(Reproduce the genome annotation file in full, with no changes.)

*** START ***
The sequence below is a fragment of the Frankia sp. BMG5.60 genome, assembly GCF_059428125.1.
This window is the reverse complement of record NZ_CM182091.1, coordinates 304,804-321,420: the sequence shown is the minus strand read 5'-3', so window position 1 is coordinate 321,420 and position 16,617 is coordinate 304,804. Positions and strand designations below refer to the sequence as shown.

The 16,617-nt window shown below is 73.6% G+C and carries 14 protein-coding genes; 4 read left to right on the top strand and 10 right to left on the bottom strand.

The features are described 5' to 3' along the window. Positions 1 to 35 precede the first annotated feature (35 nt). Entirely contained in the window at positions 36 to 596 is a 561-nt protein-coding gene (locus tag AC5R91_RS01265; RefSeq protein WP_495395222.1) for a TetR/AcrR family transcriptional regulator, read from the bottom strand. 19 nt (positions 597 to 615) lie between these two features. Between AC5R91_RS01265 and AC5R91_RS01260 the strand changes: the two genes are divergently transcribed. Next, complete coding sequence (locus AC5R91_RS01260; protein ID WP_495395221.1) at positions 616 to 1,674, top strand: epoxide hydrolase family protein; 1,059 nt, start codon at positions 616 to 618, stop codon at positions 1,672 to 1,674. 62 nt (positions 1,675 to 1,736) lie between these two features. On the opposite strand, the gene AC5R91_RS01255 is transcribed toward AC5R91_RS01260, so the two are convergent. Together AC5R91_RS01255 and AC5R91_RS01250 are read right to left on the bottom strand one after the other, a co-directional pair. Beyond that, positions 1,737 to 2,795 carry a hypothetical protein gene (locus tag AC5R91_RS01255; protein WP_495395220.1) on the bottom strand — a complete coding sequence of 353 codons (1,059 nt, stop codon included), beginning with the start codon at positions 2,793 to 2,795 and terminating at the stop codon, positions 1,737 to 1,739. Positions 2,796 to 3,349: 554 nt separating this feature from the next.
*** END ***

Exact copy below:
The sequence below is a fragment of the Frankia sp. BMG5.60 genome, assembly GCF_059428125.1.
This window is the reverse complement of record NZ_CM182091.1, coordinates 304,804-321,420: the sequence shown is the minus strand read 5'-3', so window position 1 is coordinate 321,420 and position 16,617 is coordinate 304,804. Positions and strand designations below refer to the sequence as shown.

The 16,617-nt window shown below is 73.6% G+C and carries 14 protein-coding genes; 4 read left to right on the top strand and 10 right to left on the bottom strand.

The features are described 5' to 3' along the window. Positions 1 to 35 precede the first annotated feature (35 nt). Entirely contained in the window at positions 36 to 596 is a 561-nt protein-coding gene (locus tag AC5R91_RS01265; RefSeq protein WP_495395222.1) for a TetR/AcrR family transcriptional regulator, read from the bottom strand. 19 nt (positions 597 to 615) lie between these two features. Between AC5R91_RS01265 and AC5R91_RS01260 the strand changes: the two genes are divergently transcribed. Next, complete coding sequence (locus AC5R91_RS01260; protein ID WP_495395221.1) at positions 616 to 1,674, top strand: epoxide hydrolase family protein; 1,059 nt, start codon at positions 616 to 618, stop codon at positions 1,672 to 1,674. 62 nt (positions 1,675 to 1,736) lie between these two features. On the opposite strand, the gene AC5R91_RS01255 is transcribed toward AC5R91_RS01260, so the two are convergent. Together AC5R91_RS01255 and AC5R91_RS01250 are read right to left on the bottom strand one after the other, a co-directional pair. Beyond that, positions 1,737 to 2,795 carry a hypothetical protein gene (locus tag AC5R91_RS01255; protein WP_495395220.1) on the bottom strand — a complete coding sequence of 353 codons (1,059 nt, stop codon included), beginning with the start codon at positions 2,793 to 2,795 and terminating at the stop codon, positions 1,737 to 1,739. Positions 2,796 to 3,349: 554 nt separating this feature from the next.